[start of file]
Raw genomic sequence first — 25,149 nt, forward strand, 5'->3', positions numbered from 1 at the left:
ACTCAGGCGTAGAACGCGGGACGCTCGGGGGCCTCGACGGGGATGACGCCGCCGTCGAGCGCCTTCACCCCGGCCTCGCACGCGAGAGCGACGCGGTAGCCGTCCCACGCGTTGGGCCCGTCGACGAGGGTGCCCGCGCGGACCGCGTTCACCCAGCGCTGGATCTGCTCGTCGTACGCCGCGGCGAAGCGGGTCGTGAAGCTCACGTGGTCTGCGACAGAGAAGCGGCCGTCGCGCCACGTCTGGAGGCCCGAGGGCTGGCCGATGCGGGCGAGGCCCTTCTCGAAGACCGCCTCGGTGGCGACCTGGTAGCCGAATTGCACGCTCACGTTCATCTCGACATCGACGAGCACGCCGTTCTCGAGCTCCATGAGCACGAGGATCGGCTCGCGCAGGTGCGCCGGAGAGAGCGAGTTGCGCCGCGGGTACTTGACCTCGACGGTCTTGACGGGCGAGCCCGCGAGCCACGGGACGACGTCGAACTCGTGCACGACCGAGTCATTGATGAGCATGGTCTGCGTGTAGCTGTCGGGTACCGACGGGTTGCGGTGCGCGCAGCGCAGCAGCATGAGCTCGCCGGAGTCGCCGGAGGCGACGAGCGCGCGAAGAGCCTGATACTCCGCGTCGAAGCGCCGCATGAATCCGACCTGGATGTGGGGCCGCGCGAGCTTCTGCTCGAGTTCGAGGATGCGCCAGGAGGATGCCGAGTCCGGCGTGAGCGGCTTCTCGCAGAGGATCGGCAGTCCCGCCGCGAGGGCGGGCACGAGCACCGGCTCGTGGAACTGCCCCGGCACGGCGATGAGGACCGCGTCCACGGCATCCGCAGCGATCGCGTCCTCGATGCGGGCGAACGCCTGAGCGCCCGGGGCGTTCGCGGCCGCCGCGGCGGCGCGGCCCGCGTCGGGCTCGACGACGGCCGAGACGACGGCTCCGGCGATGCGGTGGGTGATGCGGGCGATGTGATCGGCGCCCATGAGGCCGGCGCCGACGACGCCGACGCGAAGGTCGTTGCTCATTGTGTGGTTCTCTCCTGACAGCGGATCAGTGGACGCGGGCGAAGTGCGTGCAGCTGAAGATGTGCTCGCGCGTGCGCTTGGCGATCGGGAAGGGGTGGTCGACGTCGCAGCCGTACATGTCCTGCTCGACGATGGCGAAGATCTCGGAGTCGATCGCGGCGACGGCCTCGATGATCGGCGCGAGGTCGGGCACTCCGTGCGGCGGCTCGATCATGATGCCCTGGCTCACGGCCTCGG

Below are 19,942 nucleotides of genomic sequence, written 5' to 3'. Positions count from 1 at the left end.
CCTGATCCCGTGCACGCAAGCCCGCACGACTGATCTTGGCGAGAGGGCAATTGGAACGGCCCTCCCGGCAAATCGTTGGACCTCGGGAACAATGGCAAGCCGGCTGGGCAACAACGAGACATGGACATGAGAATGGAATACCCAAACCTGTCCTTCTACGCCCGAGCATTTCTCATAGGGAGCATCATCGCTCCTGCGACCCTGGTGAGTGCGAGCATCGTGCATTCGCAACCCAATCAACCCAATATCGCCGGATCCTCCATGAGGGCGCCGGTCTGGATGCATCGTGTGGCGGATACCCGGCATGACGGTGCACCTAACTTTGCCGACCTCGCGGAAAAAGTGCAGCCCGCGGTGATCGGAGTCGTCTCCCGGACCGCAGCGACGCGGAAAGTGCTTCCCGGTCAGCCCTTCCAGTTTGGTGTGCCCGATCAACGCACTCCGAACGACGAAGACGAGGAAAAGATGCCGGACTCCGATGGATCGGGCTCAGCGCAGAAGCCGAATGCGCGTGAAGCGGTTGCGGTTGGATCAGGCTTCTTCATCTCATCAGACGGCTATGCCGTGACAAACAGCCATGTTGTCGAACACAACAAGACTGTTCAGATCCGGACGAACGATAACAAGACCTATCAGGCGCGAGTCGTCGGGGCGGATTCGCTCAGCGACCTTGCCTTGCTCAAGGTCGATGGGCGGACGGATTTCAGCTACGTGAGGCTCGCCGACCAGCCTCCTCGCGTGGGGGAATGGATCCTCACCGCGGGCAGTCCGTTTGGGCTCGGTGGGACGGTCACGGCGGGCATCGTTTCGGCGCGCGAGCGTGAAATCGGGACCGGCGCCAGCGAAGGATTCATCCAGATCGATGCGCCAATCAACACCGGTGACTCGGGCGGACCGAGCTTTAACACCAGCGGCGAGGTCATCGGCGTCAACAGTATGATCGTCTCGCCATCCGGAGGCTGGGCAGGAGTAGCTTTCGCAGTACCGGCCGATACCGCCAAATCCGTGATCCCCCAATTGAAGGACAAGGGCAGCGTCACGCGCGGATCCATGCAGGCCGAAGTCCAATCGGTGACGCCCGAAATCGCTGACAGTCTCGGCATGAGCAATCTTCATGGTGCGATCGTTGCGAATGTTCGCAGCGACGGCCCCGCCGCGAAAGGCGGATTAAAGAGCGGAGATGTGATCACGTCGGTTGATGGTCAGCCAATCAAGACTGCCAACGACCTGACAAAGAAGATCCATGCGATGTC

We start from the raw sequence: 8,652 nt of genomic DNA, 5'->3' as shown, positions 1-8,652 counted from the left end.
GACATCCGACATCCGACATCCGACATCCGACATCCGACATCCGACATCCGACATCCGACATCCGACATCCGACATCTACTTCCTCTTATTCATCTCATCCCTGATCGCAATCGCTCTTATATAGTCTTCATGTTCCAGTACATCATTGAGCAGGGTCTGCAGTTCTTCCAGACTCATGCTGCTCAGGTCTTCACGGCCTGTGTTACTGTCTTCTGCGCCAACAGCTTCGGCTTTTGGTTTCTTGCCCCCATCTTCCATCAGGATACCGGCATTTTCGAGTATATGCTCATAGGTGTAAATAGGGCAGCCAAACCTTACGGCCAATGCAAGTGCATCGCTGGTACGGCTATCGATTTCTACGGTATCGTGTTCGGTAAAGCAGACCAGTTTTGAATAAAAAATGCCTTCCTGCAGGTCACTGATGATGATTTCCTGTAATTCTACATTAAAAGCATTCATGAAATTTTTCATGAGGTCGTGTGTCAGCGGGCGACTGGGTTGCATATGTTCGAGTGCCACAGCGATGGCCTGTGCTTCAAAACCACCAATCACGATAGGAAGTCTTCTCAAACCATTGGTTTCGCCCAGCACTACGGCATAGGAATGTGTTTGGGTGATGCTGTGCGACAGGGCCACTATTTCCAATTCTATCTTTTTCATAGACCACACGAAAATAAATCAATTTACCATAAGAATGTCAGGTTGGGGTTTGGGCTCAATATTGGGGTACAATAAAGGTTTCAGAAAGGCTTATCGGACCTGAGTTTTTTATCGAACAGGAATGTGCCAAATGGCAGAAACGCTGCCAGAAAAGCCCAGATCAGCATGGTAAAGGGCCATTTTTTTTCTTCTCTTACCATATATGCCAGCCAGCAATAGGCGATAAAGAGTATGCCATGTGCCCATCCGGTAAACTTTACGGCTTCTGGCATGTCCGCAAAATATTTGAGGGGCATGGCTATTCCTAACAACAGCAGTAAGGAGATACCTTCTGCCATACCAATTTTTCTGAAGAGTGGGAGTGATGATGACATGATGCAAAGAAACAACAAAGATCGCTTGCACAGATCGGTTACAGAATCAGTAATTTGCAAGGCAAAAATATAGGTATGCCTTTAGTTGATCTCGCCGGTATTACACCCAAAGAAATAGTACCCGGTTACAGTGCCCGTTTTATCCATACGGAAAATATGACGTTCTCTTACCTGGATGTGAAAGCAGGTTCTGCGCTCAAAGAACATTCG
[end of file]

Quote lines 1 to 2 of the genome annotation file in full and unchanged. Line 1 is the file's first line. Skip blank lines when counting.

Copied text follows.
Raw genomic sequence first — 25,149 nt, forward strand, 5'->3', positions numbered from 1 at the left:
ACTCAGGCGTAGAACGCGGGACGCTCGGGGGCCTCGACGGGGATGACGCCGCCGTCGAGCGCCTTCACCCCGGCCTCGCACGCGAGAGCGACGCGGTAGCCGTCCCACGCGTTGGGCCCGTCGACGAGGGTGCCCGCGCGGACCGCGTTCACCCAGCGCTGGATCTGCTCGTCGTACGCCGCGGCGAAGCGGGTCGTGAAGCTCACGTGGTCTGCGACAGAGAAGCGGCCGTCGCGCCACGTCTGGAGGCCCGAGGGCTGGCCGATGCGGGCGAGGCCCTTCTCGAAGACCGCCTCGGTGGCGACCTGGTAGCCGAATTGCACGCTCACGTTCATCTCGACATCGACGAGCACGCCGTTCTCGAGCTCCATGAGCACGAGGATCGGCTCGCGCAGGTGCGCCGGAGAGAGCGAGTTGCGCCGCGGGTACTTGACCTCGACGGTCTTGACGGGCGAGCCCGCGAGCCACGGGACGACGTCGAACTCGTGCACGACCGAGTCATTGATGAGCATGGTCTGCGTGTAGCTGTCGGGTACCGACGGGTTGCGGTGCGCGCAGCGCAGCAGCATGAGCTCGCCGGAGTCGCCGGAGGCGACGAGCGCGCGAAGAGCCTGATACTCCGCGTCGAAGCGCCGCATGAATCCGACCTGGATGTGGGGCCGCGCGAGCTTCTGCTCGAGTTCGAGGATGCGCCAGGAGGATGCCGAGTCCGGCGTGAGCGGCTTCTCGCAGAGGATCGGCAGTCCCGCCGCGAGGGCGGGCACGAGCACCGGCTCGTGGAACTGCCCCGGCACGGCGATGAGGACCGCGTCCACGGCATCCGCAGCGATCGCGTCCTCGATGCGGGCGAACGCCTGAGCGCCCGGGGCGTTCGCGGCCGCCGCGGCGGCGCGGCCCGCGTCGGGCTCGACGACGGCCGAGACGACGGCTCCGGCGATGCGGTGGGTGATGCGGGCGATGTGATCGGCGCCCATGAGGCCGGCGCCGACGACGCCGACGCGAAGGTCGTTGCTCATTGTGTGGTTCTCTCCTGACAGCGGATCAGTGGACGCGGGCGAAGTGCGTGCAGCTGAAGATGTGCTCGCGCGTGCGCTTGGCGATCGGGAAGGGGTGGTCGACGTCGCAGCCGTACATGTCCTGCTCGACGATGGCGAAGATCTCGGAGTCGATCGCGGCGACGGCCTCGATGATCGGCGCGAGGTCGGGCACTCCGTGCGGCGGCTCGATCATGATGCCCTGGCTCACGGCCTCGG